The Advanced Medical Home: A Patient-Centered, Physician-Guided Model of Health Care
Paper Identifies Problems, Proposes Solutions for America's Health Care System
Washington (Jan. 30, 2006) — A policy paper providing proposals for resolving some of the major problems with the health care system in America was released today by The American College of Physicians (ACP) at its annual report on "The State of the Nation's Health Care."
"The Advanced Medical Home: A Patient-Centered, Physician-Guided Model of Health Care," proposes a fundamental change in the way that principal - or primary care - is delivered and financed. "ACP proposals would provide patients with access to care that is coordinated by their own personal physician," explained C. Anderson Hedberg, ACP president. "The physicians will be working in a practice environment organized around patients' needs."
The paper recommends voluntary certification and recognition of primary care and specialty medical practices that use health information technology, quality measurement and reporting, patient-friendly scheduling systems and other "best practices" to deliver better value and improve care coordination for patients, especially those with multiple chronic illnesses.
While the specific criteria for being listed as a qualified advanced medical home will be developed later, ACP envisions that qualified practices will have the following kinds of services in place.
Primary care physicians would be responsible for partnering with their patients to assure that all of their health care is managed and coordinated effectively. This will be a major improvement from the fragmented health care system that we see today. They would partner with, and educate patients with chronic diseases, like diabetes, to help them manage their own conditions and prevent avoidable complications that would inevitably occur without long-range attention. These complications of diabetes include amputation, blindness, heart attacks and kidney failure.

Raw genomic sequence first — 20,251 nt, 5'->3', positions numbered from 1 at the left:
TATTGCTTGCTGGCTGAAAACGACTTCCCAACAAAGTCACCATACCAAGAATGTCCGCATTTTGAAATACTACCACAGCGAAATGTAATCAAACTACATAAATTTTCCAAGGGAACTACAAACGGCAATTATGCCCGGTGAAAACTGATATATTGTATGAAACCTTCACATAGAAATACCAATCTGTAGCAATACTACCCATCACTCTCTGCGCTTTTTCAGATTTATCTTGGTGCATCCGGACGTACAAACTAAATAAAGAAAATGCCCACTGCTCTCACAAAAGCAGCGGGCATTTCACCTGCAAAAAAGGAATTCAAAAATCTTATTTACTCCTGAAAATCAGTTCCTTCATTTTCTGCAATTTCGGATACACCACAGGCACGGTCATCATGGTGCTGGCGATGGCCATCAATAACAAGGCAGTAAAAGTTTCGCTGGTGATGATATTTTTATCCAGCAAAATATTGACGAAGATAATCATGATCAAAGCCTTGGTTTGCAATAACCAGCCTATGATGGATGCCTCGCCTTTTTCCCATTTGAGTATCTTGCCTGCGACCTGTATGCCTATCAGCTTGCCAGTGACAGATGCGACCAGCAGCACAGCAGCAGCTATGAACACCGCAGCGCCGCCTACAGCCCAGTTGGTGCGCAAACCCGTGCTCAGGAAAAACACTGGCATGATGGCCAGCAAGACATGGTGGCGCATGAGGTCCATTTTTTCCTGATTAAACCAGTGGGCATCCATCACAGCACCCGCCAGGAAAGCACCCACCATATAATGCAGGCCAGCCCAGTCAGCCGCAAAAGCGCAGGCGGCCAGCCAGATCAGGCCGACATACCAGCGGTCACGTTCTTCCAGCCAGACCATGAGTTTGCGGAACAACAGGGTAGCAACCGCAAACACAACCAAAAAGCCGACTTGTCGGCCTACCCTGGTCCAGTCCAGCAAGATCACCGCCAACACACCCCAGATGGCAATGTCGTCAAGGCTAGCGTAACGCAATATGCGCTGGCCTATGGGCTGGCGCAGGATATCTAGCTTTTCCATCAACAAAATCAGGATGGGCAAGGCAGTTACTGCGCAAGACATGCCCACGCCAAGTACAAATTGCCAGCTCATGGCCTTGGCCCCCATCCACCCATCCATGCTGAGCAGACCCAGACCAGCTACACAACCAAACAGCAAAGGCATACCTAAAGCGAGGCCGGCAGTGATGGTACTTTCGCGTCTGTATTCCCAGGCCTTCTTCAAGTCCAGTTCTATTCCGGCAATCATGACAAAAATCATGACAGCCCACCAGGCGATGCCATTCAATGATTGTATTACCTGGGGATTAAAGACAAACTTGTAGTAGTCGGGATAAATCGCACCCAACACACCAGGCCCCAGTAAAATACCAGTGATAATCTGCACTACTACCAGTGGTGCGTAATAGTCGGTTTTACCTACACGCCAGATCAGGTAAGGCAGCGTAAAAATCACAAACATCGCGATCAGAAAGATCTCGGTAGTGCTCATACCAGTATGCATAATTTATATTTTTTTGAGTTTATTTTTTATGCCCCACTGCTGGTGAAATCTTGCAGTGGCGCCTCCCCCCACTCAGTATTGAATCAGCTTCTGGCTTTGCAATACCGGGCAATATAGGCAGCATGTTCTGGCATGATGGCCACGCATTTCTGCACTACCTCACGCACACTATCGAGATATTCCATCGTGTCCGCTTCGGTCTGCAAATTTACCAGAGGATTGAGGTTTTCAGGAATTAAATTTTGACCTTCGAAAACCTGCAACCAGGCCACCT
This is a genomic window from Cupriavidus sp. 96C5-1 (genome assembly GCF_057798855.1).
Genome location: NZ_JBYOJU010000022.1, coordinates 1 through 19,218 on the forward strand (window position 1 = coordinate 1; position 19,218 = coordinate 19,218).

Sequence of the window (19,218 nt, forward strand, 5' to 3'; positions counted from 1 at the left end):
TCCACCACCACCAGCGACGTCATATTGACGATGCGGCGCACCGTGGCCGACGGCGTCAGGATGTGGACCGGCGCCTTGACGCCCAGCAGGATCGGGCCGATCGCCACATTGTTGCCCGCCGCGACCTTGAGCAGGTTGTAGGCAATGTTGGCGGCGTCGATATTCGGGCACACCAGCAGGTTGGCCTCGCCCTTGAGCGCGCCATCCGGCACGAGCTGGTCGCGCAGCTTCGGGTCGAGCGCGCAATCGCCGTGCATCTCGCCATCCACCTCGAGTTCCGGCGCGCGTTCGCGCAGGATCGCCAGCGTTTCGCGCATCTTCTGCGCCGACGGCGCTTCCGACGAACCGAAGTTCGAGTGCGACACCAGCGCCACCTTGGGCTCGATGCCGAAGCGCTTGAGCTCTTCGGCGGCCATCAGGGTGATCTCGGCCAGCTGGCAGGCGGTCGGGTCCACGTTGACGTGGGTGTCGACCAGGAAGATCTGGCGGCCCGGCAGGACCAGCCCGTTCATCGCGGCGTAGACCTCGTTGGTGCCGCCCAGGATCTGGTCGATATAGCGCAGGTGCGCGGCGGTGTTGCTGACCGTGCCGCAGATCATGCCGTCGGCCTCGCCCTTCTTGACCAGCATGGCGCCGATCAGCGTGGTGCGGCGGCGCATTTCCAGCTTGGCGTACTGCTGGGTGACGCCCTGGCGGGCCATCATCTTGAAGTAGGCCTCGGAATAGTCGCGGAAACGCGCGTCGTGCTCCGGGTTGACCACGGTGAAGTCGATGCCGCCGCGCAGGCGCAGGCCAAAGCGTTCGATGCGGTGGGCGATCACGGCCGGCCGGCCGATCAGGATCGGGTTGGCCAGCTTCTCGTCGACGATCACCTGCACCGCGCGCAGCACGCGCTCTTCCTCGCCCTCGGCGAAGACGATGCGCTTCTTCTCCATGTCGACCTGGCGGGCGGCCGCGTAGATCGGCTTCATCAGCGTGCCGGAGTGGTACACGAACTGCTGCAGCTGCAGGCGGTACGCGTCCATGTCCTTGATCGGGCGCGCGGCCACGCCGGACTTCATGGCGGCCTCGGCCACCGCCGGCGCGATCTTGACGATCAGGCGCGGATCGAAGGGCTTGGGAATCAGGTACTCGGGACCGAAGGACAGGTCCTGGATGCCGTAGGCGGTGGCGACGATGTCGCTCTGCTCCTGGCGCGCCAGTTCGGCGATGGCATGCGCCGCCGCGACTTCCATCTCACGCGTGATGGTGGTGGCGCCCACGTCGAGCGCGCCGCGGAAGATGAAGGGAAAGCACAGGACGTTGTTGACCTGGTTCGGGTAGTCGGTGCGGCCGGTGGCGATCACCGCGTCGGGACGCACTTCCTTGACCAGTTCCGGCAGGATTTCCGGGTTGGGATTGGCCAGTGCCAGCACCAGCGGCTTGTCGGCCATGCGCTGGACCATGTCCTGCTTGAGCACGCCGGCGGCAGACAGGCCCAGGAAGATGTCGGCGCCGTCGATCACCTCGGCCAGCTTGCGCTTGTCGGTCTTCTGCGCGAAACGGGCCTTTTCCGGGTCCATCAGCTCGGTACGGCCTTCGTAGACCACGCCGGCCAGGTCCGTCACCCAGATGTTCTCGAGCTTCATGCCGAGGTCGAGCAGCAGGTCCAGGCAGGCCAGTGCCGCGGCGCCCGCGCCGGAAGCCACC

The practice would use innovative scheduling systems to minimize delays in getting appointments.
Electronic health records and other health information technologies would be used to store all clinical data and test results, which would be immediately available. Physicians in the advanced medical home would use computerized, evidence- based clinical decision guidelines at the point of care to assure that patients get appropriate and recommended care.
Patients would have access to non-urgent medical advice through email and telephone consultations. The practice would have arrangements with a team of consultants and other health care professionals to provide the full spectrum of patient-centered services.
Advanced medical home practices will also be accountable for the care they provide, by using health information technology to prepare regular reports on quality, efficiency, and patient satisfaction.
The paper calls for fundamental changes in third party financing, reimbursement, coding and coverage policies to support practices that qualify as advanced medical homes. It also recommends that changes be made in workforce and training policies to assure an adequate supply of physicians who are trained to deliver care consistent with the advanced medical home model, including internists and family physicians. Finally, it calls on Medicare and other payers to pilot testing the "Advanced Medical Home" model with a revised reimbursement system that recognizes the value of physician-guided care coordination.
The paper was released by ACP in conjunction with its annual report on the state of the nation's health care. The state of the nation's health care report provides compelling evidence that the nation will soon be facing a collapse of primary care medicine, due to increased demand for primary care resulting from changes in patient demographics, coupled with fewer physicians going into primary care while many of those in practice will be retiring or changing careers. The advanced medical home is one key part of a comprehensive set of ACP policy proposals for reversing the looming shortage in primary care.
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